Google is making changes following last week's sexual harassment walkout

Watch Google employees stage global protests

Watch Google employees stage global protests

Google CEO Sundar Pichai on Thursday announced internal policy changes in an attempt to address employee demands.

A week after 20,000 employees walked out in protest over sexual misconduct and inequality at Google, the company said Thursday that it will commit to building a safer workplace, which includes ending forced arbitration and increasing its transparency on reported incidents of sexual misconduct. "It's clear we need to make some changes" said Sunder Pichai in the blog post.

In the letter, Pichai said Google would take the following steps: make arbitration available for individual sexual harassment and sexual assault claims; overhaul its report channels and provide live support; allow anyone reporting harassment to be accompanied by a support person; and offer "extra care and resources for Googlers during and after the process", including counseling and career support.

The email also outlines other changes to improve company culture, like mandatory annual training about sexual harassment (previous training was once every two years) and creating a "specialty team of advisors" to look into issues of harassment or discrimination. Those who don't comply will be docked one rating in the year-end Perf (Google's performance review system). As though the basic logic that you shouldn't black out and harass or assault your coworkers shouldn't be enough to keep Google employees from doing so. Sundar Pichai assured to bring "more granularity around sexual harassment investigations".

In addition, the company will expect its leaders to foster environments in which excessive alcohol consumption is "strongly" discouraged. "When Google does something, other employers tend to copy it", she said.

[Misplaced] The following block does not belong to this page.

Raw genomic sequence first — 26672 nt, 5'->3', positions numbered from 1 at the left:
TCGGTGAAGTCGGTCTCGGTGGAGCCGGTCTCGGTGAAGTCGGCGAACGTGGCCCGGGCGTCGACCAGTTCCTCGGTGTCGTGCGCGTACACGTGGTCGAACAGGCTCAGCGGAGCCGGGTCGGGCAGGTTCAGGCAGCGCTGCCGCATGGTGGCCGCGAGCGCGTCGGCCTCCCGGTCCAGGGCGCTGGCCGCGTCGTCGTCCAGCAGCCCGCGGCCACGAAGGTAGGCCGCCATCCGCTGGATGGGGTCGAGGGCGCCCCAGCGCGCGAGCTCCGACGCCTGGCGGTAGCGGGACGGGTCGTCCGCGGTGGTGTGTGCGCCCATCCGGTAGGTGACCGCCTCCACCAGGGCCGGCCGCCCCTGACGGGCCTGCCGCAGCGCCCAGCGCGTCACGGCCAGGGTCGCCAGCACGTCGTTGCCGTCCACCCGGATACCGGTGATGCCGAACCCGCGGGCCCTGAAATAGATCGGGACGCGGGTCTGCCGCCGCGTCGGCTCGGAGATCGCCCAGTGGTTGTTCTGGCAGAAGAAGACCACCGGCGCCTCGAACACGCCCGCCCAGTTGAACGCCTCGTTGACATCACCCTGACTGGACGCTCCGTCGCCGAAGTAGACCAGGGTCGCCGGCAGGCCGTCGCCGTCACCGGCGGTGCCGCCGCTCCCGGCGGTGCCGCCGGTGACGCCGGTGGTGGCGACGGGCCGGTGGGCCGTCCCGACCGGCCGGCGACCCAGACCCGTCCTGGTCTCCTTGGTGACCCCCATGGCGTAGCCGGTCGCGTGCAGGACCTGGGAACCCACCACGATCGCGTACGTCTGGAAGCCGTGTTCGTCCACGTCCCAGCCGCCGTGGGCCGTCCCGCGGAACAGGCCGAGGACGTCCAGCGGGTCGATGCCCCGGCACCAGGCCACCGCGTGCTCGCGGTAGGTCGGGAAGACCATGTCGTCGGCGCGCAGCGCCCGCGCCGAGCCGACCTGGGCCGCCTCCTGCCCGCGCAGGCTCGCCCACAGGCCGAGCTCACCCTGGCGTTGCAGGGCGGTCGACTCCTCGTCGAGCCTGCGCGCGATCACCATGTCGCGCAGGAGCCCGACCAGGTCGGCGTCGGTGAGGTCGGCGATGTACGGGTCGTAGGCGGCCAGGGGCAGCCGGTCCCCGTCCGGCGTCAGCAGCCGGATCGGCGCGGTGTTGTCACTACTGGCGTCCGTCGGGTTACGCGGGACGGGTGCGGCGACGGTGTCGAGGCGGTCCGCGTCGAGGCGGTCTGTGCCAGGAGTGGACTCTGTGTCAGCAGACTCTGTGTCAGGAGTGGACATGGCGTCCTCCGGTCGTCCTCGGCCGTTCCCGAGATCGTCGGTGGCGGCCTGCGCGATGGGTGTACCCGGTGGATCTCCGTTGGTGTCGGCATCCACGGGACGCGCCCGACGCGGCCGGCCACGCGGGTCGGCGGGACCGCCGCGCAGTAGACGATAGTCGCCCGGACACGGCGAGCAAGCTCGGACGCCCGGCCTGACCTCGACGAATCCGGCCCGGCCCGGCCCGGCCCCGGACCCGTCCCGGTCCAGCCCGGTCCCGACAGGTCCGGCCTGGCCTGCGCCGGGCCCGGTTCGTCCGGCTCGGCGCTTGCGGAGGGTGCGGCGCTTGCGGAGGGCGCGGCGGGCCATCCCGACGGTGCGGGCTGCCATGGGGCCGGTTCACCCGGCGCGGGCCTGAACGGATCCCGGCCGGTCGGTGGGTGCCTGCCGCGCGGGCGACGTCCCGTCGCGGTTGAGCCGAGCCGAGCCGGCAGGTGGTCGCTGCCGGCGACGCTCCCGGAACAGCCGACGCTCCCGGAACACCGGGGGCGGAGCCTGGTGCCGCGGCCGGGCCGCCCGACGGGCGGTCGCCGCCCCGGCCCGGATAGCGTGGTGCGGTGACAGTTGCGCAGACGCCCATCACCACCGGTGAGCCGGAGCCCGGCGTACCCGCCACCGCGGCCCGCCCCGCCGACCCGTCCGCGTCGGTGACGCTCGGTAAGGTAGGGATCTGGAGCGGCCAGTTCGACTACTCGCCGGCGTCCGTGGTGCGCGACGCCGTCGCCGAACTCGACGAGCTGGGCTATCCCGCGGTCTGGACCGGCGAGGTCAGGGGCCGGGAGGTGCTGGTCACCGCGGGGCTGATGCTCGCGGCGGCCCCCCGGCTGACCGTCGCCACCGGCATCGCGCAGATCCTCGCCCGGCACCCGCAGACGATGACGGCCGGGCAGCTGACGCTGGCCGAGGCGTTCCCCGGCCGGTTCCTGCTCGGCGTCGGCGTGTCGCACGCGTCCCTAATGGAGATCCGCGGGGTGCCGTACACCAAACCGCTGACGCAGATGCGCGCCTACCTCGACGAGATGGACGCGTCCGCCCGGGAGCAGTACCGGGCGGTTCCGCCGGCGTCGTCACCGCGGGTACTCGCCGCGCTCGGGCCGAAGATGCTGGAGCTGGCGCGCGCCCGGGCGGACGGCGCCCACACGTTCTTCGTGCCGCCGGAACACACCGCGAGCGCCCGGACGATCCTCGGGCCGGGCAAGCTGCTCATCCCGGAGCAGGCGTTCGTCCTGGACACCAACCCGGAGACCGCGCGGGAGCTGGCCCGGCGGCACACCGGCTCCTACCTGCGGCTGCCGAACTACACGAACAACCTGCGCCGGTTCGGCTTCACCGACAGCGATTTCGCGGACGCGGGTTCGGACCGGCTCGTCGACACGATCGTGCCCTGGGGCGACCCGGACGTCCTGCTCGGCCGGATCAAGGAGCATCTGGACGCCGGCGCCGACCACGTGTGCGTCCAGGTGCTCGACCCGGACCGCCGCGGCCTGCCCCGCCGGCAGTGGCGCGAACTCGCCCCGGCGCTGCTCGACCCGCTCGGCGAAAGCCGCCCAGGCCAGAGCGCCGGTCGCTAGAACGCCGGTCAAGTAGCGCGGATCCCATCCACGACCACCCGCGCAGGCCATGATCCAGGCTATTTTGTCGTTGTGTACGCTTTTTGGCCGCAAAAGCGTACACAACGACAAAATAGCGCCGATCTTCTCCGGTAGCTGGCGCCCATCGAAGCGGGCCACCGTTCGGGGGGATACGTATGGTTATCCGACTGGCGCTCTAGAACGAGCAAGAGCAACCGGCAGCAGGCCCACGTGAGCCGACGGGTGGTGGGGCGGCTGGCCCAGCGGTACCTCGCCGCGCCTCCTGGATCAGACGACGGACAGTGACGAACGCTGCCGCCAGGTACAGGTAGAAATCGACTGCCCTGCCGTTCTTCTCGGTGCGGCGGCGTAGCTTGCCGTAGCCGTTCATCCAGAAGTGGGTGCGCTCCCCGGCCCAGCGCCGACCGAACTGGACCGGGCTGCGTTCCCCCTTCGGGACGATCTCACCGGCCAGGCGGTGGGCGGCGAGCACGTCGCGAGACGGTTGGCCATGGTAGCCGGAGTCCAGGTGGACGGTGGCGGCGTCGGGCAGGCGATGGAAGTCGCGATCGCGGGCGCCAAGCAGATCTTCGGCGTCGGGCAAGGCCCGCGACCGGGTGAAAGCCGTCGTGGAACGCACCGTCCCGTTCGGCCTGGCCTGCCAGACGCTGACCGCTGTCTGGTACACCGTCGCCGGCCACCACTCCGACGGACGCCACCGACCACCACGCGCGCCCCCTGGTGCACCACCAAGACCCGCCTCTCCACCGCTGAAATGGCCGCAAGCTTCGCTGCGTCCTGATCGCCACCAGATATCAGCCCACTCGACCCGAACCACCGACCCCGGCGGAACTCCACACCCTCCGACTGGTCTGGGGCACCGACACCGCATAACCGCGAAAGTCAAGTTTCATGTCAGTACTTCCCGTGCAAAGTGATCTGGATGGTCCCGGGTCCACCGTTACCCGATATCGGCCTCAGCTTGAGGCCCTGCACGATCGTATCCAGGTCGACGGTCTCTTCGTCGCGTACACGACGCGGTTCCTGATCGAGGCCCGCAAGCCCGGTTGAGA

- Elevate the Chief Diversity Officer to answer directly to the CEO and make recommendations directly to the board of directors. The probe concluded that its rank had been poisoned by rampant sexual harassment.

"But one of the most common factors among the harassment complaints made today at Google is that the perpetrator had been drinking".

But the group said that, although it "commended" the process, some concerns had been ignored - such as their demand for a employee representative to be put on the board.

Employees from New York City, Dublin, London, Singapore, Toronto, Berlin, Cambridge, and Mountain View in Silicon Valley all joined in with the protest and provided a list of demands to Google executives. Google will also publicly share its policies on harassment, discrimination, retaliations, standards of conduct and workplace concerns. The coordinated effort followed reports that Google paid Android creator Andy Rubin $90 million after it had determined that allegations of sexual misconduct levied against him were credible.

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